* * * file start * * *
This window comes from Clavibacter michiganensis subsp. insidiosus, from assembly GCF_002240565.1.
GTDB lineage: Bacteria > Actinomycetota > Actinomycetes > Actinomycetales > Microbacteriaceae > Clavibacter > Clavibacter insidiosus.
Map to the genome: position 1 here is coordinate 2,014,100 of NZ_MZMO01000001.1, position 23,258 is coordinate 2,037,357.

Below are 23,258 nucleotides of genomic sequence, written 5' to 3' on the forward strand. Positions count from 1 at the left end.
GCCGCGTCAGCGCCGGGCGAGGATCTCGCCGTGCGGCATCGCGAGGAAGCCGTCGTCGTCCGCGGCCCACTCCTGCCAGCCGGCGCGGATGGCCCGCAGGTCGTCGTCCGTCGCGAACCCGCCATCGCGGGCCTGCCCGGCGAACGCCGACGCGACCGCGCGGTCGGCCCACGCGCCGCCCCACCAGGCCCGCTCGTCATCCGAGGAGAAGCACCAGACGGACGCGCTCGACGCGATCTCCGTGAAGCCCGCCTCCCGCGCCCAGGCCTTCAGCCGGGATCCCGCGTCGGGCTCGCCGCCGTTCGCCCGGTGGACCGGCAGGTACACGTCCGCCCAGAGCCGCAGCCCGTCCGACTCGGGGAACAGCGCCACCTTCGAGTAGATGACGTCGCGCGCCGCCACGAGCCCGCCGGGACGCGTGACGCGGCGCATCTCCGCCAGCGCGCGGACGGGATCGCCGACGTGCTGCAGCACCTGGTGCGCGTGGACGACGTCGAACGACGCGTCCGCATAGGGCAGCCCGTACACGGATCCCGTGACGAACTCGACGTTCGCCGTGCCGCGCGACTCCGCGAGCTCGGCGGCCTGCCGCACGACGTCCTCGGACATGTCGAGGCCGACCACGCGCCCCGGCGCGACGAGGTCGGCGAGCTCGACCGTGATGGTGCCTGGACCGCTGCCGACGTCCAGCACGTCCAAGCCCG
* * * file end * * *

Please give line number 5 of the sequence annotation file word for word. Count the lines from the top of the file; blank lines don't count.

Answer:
GCCGCGTCAGCGCCGGGCGAGGATCTCGCCGTGCGGCATCGCGAGGAAGCCGTCGTCGTCCGCGGCCCACTCCTGCCAGCCGGCGCGGATGGCCCGCAGGTCGTCGTCCGTCGCGAACCCGCCATCGCGGGCCTGCCCGGCGAACGCCGACGCGACCGCGCGGTCGGCCCACGCGCCGCCCCACCAGGCCCGCTCGTCATCCGAGGAGAAGCACCAGACGGACGCGCTCGACGCGATCTCCGTGAAGCCCGCCTCCCGCGCCCAGGCCTTCAGCCGGGATCCCGCGTCGGGCTCGCCGCCGTTCGCCCGGTGGACCGGCAGGTACACGTCCGCCCAGAGCCGCAGCCCGTCCGACTCGGGGAACAGCGCCACCTTCGAGTAGATGACGTCGCGCGCCGCCACGAGCCCGCCGGGACGCGTGACGCGGCGCATCTCCGCCAGCGCGCGGACGGGATCGCCGACGTGCTGCAGCACCTGGTGCGCGTGGACGACGTCGAACGACGCGTCCGCATAGGGCAGCCCGTACACGGATCCCGTGACGAACTCGACGTTCGCCGTGCCGCGCGACTCCGCGAGCTCGGCGGCCTGCCGCACGACGTCCTCGGACATGTCGAGGCCGACCACGCGCCCCGGCGCGACGAGGTCGGCGAGCTCGACCGTGATGGTGCCTGGACCGCTGCCGACGTCCAGCACGTCCAAGCCCG